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Jackson Browne at Wolf Trap, Running on Full

Gale Curcio
By Gale Curcio
Posted on Jul 27,2012
Filed Under Entertainment , Local Style,

Courtesy Photo<br /> <br />Jackson Browne hasn’t changed much since he first started playing with the Nitty Gritty Dirt Band in the 60’s<br />
Courtesy Photo
Jackson Browne hasn't changed much since he first started playing with the Nitty Gritty Dirt Band in the 60's

ALEXANDRIA, VA. - When Jackson Browne came out on stage at Wolf Trap this week, he didn’t look like he had aged hardly at all during the 40 years or so since he has been performing.

The only physical indication that he had aged was when he said he needed a magnifying glass to tune up one of his guitars.

His musical style has definitely grown over the years – and if you liked the mix of his old hits combined with his newer acoustic tunes, then the concert was just right.

Photo by Gale Curcio<br /> <br />Jackson Browne says goodnight after encore.<br />
Photo by Gale Curcio
Jackson Browne says goodnight after encore.

Browne dodged many of the requests yelled out by fans throughout the evening. At one point, he said, “I guess this is the point in the show where I listen to the audience,” and played an old favorite. When old fan asked him to play ‘something from the 70’s,’ he responded, ‘I’ve left the seventies.’"

Throughout the evening he did mix in plenty of old favorites including "The Pretender," "Running on Empty," "Take It Easy" and others throughout the show.

"Running on Empty" got the crowd on their feet as Browne closed out the concert and came back for an encore with "Take It Easy." However, he did not play "Doctor My Eyes" or "Late for the Sky.".

Lea and David Miller from Vienna were hoping that he would sing the latter song. Purchasing Jackson Browne t-shirts before the show, David said, “We have seen him several times and love him. Last time we were at Wolf Trap, I saw a shooting star while he was playing Late for the Sky and we had to come back.”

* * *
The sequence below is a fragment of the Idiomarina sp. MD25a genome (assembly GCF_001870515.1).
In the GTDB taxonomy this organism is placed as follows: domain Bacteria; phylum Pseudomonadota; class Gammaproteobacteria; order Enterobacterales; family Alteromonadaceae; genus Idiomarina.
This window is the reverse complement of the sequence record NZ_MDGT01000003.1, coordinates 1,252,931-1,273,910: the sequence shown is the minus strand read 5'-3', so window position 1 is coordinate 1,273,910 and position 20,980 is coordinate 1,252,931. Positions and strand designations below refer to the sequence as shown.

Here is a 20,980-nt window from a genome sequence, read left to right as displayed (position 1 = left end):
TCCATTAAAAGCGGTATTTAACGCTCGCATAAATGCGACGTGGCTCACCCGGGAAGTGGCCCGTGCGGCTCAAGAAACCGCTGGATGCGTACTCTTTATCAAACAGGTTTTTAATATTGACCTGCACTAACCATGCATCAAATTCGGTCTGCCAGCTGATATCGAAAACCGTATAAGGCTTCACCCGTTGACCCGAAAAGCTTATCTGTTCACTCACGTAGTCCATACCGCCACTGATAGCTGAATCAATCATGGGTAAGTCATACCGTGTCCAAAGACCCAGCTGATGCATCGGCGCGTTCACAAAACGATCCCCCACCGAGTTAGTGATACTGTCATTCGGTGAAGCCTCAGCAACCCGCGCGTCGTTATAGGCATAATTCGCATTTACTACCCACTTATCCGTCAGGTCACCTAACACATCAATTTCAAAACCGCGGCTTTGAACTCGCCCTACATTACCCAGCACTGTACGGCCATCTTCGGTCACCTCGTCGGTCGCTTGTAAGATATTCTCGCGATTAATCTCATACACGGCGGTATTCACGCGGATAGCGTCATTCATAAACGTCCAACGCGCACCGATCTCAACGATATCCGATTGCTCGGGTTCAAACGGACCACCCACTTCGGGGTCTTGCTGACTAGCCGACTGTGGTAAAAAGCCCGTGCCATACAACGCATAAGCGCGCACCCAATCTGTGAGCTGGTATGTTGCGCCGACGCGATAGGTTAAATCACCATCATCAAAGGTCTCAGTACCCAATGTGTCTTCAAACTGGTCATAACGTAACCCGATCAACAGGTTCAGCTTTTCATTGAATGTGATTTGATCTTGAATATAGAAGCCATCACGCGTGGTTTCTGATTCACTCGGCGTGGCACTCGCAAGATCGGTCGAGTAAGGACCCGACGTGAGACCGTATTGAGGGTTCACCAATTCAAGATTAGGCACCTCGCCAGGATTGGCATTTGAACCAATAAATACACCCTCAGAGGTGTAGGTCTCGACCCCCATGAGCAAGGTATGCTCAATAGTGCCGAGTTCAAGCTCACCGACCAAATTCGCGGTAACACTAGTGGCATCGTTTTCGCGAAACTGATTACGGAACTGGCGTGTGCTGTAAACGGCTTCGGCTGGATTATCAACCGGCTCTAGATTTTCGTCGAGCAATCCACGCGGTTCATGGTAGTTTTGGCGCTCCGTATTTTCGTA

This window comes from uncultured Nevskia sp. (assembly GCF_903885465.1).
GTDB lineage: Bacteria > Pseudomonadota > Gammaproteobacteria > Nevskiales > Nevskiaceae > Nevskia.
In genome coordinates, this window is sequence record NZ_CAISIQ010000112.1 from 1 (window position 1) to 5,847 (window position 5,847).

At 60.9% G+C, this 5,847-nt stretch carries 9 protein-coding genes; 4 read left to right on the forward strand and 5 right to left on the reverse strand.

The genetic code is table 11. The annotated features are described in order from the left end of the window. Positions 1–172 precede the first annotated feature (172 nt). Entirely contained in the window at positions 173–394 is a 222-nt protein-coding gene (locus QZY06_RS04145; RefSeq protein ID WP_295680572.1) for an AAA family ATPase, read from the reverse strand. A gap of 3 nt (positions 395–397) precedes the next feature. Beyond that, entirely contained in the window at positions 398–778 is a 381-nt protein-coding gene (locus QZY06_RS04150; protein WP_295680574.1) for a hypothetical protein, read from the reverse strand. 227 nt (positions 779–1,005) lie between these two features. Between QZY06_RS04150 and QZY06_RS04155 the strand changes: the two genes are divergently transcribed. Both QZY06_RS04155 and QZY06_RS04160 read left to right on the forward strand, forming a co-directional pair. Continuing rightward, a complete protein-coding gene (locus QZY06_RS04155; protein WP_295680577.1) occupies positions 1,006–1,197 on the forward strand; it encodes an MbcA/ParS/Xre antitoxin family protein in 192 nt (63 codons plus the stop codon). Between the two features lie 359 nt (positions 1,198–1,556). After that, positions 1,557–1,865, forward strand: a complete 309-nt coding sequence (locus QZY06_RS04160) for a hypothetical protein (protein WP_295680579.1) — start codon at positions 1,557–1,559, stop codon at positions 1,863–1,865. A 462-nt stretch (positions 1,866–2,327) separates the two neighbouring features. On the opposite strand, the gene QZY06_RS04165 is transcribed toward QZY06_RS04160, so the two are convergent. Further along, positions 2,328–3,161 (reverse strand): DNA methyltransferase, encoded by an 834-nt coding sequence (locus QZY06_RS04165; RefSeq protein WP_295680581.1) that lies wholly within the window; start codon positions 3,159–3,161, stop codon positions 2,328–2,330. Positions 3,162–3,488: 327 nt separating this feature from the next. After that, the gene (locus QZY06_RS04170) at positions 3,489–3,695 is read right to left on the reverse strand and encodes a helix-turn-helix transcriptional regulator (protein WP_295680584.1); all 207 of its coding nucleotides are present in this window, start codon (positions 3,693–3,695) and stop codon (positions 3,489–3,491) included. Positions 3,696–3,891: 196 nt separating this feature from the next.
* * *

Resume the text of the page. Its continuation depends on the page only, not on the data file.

Paul and Emily Pavot from Fairfax were seeing Browne for the first time. Emily said that she had purchased the tickets for her husband’s birthday.

One of the new songs that Jackson did early on was Standing in the Breach. He said he wrote during the Haitian earthquake.

While the tour was billed as a solo acoustic, Browne was accompanied by guitarist Val McCullum for most of his songs. Sara Watkins, the fiddler/singer, who opened for Browne accompanied him for several of his songs as well. Watkins, singer and fiddler player, opened for Browne with a 45-minute set.

Photo by Gale Curcio<br /> <br />David and Lea Miller show off their Jackson Browne t-shirts.<br />
Photo by Gale Curcio
David and Lea Miller show off their Jackson
Browne t-shirts.

Watkins, who started performing as a singer and fiddle player at the age of eight with Nickle Creek, just released her second full-length album. She played an eclectic mix of tunes, including an interesting rendition of the Everly Brothers, You’re The One I Love.

Browne not only introduced Watkins at the beginning of her set but he also played with her for the last two songs.

He referred frequently to McCullum and halfway through the show gave him an opportunity to play one of the songs from his new album, Tokyo Girl. McCullum was accompanied by Watkins.

Browne mentioned that performing was "like rocking with his buddies in his living room." It was definitely an intimate show with Browne responding as much as possible to the audience’s requests. He said that it was the first time on the tour that he had played outdoors.

Photo by Gale Curcio<br /> <br />Paul and Emily Pavot see Jackson Browne for the first time.<br />
Photo by Gale Curcio
Paul and Emily Pavot see Jackson Browne for the first time.

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